Arctic Plants Feel the Heat

Global warming is dramatically revamping not only the ice but also tundra and forests at the top of the world, greening some parts and browning others. The alterations could exacerbate climate change
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The year was 1944. World War II was show­ing signs of winding down, but predictions that the Japanese would fight to the bitter end had the Allies gravely concerned that they would run out of gasoline for the war effort. The 23-million-acre Naval Petroleum Reserve in northern Alaska was a prime location for finding new sources of oil, and the U.S. Navy decided to explore. But the navy had a problem: no maps. So it decided to take an exceptionally detailed set of aerial photographs.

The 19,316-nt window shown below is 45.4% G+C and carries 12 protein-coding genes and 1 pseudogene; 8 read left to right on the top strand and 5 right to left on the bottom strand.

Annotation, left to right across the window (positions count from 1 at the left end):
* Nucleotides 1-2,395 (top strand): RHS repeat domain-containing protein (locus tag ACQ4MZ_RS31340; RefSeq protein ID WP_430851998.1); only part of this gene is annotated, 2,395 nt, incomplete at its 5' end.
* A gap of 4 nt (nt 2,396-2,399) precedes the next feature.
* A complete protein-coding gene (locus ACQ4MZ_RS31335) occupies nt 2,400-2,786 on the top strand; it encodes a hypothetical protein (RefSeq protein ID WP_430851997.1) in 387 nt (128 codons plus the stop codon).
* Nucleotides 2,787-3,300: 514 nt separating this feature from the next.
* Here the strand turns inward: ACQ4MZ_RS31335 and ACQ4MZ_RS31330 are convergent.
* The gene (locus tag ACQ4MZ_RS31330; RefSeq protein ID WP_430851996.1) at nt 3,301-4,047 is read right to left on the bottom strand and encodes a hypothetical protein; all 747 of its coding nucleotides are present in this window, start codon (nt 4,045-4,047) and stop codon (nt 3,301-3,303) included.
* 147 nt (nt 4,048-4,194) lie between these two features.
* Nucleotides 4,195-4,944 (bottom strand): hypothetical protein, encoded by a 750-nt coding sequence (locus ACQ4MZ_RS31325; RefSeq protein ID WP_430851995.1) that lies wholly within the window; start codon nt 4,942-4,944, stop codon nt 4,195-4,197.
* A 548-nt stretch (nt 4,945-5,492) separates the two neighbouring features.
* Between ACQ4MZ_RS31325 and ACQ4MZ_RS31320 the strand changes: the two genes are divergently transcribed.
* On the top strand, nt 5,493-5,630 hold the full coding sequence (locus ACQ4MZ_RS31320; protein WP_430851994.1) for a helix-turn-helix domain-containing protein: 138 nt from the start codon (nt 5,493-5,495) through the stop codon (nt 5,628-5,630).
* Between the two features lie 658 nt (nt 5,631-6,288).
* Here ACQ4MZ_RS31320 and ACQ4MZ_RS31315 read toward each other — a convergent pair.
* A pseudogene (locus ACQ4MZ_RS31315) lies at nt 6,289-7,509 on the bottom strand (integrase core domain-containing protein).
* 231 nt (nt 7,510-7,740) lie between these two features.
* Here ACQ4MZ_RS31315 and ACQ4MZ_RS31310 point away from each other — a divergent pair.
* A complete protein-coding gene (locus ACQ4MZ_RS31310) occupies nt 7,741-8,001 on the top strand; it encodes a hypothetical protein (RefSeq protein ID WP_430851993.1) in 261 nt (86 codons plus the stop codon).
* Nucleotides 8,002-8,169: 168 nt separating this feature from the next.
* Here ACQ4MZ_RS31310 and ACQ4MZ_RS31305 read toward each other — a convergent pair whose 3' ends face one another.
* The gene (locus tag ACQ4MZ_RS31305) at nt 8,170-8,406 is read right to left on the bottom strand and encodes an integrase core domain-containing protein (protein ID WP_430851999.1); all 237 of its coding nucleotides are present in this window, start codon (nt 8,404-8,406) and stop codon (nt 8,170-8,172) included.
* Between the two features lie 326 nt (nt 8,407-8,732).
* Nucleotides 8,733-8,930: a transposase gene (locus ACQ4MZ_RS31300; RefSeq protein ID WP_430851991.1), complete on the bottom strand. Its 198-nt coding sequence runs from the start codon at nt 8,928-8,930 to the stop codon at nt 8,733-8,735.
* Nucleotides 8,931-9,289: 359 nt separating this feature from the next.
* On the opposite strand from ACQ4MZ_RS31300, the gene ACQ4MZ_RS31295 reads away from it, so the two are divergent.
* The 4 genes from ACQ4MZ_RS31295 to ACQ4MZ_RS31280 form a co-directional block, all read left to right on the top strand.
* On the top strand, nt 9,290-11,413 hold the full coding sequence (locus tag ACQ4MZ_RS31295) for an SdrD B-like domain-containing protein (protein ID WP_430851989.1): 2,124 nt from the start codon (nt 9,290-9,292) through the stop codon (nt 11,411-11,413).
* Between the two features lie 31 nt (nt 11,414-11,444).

Basing out of Ladd Field, near Fairbanks, surveyors mounted a massive K-18 camera in the open door of a twin-engine Beech­craft. Over several years, flying low and slow, they took thousands of photographs of Alaska’s North Slope, extending from the Arctic Ocean south to the Brooks Range, and of the forested valleys on the south side of the range—itself a part of the boreal forest of evergreens and deciduous trees that stretches across a large swath of the Arctic.

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